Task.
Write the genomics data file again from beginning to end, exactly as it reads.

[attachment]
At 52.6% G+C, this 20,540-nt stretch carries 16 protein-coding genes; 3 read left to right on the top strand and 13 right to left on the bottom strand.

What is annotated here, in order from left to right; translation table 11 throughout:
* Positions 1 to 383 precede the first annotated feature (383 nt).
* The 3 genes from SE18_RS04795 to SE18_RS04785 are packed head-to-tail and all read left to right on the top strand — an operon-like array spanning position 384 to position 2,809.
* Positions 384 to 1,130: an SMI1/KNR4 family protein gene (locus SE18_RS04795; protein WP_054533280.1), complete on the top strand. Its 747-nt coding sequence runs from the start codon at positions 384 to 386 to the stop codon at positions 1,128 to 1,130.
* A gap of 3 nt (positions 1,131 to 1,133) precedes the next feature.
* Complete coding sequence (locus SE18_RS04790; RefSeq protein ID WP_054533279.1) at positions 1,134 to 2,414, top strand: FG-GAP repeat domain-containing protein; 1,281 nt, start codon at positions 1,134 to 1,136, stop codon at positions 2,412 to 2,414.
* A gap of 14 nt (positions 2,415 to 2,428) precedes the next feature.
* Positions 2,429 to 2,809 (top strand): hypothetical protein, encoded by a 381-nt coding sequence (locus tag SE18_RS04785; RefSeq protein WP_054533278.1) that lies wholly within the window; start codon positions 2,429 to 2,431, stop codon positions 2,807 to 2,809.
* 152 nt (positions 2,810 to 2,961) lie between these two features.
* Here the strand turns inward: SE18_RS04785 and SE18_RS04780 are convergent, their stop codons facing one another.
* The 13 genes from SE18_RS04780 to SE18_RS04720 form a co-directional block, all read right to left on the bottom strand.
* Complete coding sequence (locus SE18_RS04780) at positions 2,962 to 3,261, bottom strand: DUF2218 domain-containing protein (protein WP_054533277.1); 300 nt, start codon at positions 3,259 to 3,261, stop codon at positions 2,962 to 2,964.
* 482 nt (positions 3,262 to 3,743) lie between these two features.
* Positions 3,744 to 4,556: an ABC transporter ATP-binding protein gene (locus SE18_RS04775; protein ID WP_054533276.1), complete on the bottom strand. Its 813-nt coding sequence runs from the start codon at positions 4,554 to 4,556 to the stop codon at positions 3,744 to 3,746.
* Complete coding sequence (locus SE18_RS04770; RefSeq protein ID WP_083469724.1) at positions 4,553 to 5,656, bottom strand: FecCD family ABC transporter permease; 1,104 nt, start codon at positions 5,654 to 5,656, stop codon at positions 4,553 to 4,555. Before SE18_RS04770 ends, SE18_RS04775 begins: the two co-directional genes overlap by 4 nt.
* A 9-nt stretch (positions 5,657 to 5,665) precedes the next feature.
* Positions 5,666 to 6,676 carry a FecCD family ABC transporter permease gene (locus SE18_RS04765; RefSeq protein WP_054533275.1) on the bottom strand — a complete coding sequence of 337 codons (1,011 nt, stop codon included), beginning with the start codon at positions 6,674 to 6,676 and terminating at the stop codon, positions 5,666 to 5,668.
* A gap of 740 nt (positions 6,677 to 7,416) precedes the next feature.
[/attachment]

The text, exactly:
At 52.6% G+C, this 20,540-nt stretch carries 16 protein-coding genes; 3 read left to right on the top strand and 13 right to left on the bottom strand.

What is annotated here, in order from left to right; translation table 11 throughout:
* Positions 1 to 383 precede the first annotated feature (383 nt).
* The 3 genes from SE18_RS04795 to SE18_RS04785 are packed head-to-tail and all read left to right on the top strand — an operon-like array spanning position 384 to position 2,809.
* Positions 384 to 1,130: an SMI1/KNR4 family protein gene (locus SE18_RS04795; protein WP_054533280.1), complete on the top strand. Its 747-nt coding sequence runs from the start codon at positions 384 to 386 to the stop codon at positions 1,128 to 1,130.
* A gap of 3 nt (positions 1,131 to 1,133) precedes the next feature.
* Complete coding sequence (locus SE18_RS04790; RefSeq protein ID WP_054533279.1) at positions 1,134 to 2,414, top strand: FG-GAP repeat domain-containing protein; 1,281 nt, start codon at positions 1,134 to 1,136, stop codon at positions 2,412 to 2,414.
* A gap of 14 nt (positions 2,415 to 2,428) precedes the next feature.
* Positions 2,429 to 2,809 (top strand): hypothetical protein, encoded by a 381-nt coding sequence (locus tag SE18_RS04785; RefSeq protein WP_054533278.1) that lies wholly within the window; start codon positions 2,429 to 2,431, stop codon positions 2,807 to 2,809.
* 152 nt (positions 2,810 to 2,961) lie between these two features.
* Here the strand turns inward: SE18_RS04785 and SE18_RS04780 are convergent, their stop codons facing one another.
* The 13 genes from SE18_RS04780 to SE18_RS04720 form a co-directional block, all read right to left on the bottom strand.
* Complete coding sequence (locus SE18_RS04780) at positions 2,962 to 3,261, bottom strand: DUF2218 domain-containing protein (protein WP_054533277.1); 300 nt, start codon at positions 3,259 to 3,261, stop codon at positions 2,962 to 2,964.
* 482 nt (positions 3,262 to 3,743) lie between these two features.
* Positions 3,744 to 4,556: an ABC transporter ATP-binding protein gene (locus SE18_RS04775; protein ID WP_054533276.1), complete on the bottom strand. Its 813-nt coding sequence runs from the start codon at positions 4,554 to 4,556 to the stop codon at positions 3,744 to 3,746.
* Complete coding sequence (locus SE18_RS04770; RefSeq protein ID WP_083469724.1) at positions 4,553 to 5,656, bottom strand: FecCD family ABC transporter permease; 1,104 nt, start codon at positions 5,654 to 5,656, stop codon at positions 4,553 to 4,555. Before SE18_RS04770 ends, SE18_RS04775 begins: the two co-directional genes overlap by 4 nt.
* A 9-nt stretch (positions 5,657 to 5,665) precedes the next feature.
* Positions 5,666 to 6,676 carry a FecCD family ABC transporter permease gene (locus SE18_RS04765; RefSeq protein WP_054533275.1) on the bottom strand — a complete coding sequence of 337 codons (1,011 nt, stop codon included), beginning with the start codon at positions 6,674 to 6,676 and terminating at the stop codon, positions 5,666 to 5,668.
* A gap of 740 nt (positions 6,677 to 7,416) precedes the next feature.